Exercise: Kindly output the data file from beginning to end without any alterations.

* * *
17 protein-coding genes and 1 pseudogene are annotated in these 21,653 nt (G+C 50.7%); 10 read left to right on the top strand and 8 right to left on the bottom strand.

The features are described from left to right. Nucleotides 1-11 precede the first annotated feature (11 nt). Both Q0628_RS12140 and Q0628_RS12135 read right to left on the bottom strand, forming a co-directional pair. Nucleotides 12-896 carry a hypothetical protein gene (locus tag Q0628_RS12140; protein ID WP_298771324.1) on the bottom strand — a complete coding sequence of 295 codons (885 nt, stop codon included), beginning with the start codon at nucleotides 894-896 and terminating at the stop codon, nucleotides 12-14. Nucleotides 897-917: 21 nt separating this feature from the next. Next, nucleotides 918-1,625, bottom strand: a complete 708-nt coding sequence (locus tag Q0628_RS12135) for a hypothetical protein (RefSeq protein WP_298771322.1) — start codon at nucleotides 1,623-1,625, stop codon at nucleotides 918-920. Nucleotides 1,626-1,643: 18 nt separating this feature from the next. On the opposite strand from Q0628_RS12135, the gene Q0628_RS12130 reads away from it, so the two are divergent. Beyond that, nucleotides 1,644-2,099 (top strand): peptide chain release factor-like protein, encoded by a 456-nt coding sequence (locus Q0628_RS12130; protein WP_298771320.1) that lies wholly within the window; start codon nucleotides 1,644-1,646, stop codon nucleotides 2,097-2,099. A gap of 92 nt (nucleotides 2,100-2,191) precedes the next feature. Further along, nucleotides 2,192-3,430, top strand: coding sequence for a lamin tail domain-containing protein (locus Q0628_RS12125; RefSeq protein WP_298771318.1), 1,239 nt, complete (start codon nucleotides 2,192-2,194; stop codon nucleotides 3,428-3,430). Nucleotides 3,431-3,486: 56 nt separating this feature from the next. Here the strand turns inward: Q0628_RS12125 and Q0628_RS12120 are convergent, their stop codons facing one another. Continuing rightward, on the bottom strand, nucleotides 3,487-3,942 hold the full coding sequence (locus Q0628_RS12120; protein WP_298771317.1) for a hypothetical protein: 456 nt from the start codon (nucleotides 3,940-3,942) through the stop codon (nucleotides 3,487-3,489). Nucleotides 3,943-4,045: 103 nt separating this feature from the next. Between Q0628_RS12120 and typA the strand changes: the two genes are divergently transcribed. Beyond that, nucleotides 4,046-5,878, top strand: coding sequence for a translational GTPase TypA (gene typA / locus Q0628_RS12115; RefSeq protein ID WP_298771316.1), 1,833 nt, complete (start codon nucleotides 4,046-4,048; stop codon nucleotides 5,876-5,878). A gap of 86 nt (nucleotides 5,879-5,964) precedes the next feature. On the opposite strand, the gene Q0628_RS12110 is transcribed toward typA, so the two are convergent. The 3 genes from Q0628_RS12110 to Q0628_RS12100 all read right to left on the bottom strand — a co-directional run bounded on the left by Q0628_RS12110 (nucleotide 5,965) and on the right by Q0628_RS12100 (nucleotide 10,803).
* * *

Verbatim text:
17 protein-coding genes and 1 pseudogene are annotated in these 21,653 nt (G+C 50.7%); 10 read left to right on the top strand and 8 right to left on the bottom strand.

The features are described from left to right. Nucleotides 1-11 precede the first annotated feature (11 nt). Both Q0628_RS12140 and Q0628_RS12135 read right to left on the bottom strand, forming a co-directional pair. Nucleotides 12-896 carry a hypothetical protein gene (locus tag Q0628_RS12140; protein ID WP_298771324.1) on the bottom strand — a complete coding sequence of 295 codons (885 nt, stop codon included), beginning with the start codon at nucleotides 894-896 and terminating at the stop codon, nucleotides 12-14. Nucleotides 897-917: 21 nt separating this feature from the next. Next, nucleotides 918-1,625, bottom strand: a complete 708-nt coding sequence (locus tag Q0628_RS12135) for a hypothetical protein (RefSeq protein WP_298771322.1) — start codon at nucleotides 1,623-1,625, stop codon at nucleotides 918-920. Nucleotides 1,626-1,643: 18 nt separating this feature from the next. On the opposite strand from Q0628_RS12135, the gene Q0628_RS12130 reads away from it, so the two are divergent. Beyond that, nucleotides 1,644-2,099 (top strand): peptide chain release factor-like protein, encoded by a 456-nt coding sequence (locus Q0628_RS12130; protein WP_298771320.1) that lies wholly within the window; start codon nucleotides 1,644-1,646, stop codon nucleotides 2,097-2,099. A gap of 92 nt (nucleotides 2,100-2,191) precedes the next feature. Further along, nucleotides 2,192-3,430, top strand: coding sequence for a lamin tail domain-containing protein (locus Q0628_RS12125; RefSeq protein WP_298771318.1), 1,239 nt, complete (start codon nucleotides 2,192-2,194; stop codon nucleotides 3,428-3,430). Nucleotides 3,431-3,486: 56 nt separating this feature from the next. Here the strand turns inward: Q0628_RS12125 and Q0628_RS12120 are convergent, their stop codons facing one another. Continuing rightward, on the bottom strand, nucleotides 3,487-3,942 hold the full coding sequence (locus Q0628_RS12120; protein WP_298771317.1) for a hypothetical protein: 456 nt from the start codon (nucleotides 3,940-3,942) through the stop codon (nucleotides 3,487-3,489). Nucleotides 3,943-4,045: 103 nt separating this feature from the next. Between Q0628_RS12120 and typA the strand changes: the two genes are divergently transcribed. Beyond that, nucleotides 4,046-5,878, top strand: coding sequence for a translational GTPase TypA (gene typA / locus Q0628_RS12115; RefSeq protein ID WP_298771316.1), 1,833 nt, complete (start codon nucleotides 4,046-4,048; stop codon nucleotides 5,876-5,878). A gap of 86 nt (nucleotides 5,879-5,964) precedes the next feature. On the opposite strand, the gene Q0628_RS12110 is transcribed toward typA, so the two are convergent. The 3 genes from Q0628_RS12110 to Q0628_RS12100 all read right to left on the bottom strand — a co-directional run bounded on the left by Q0628_RS12110 (nucleotide 5,965) and on the right by Q0628_RS12100 (nucleotide 10,803).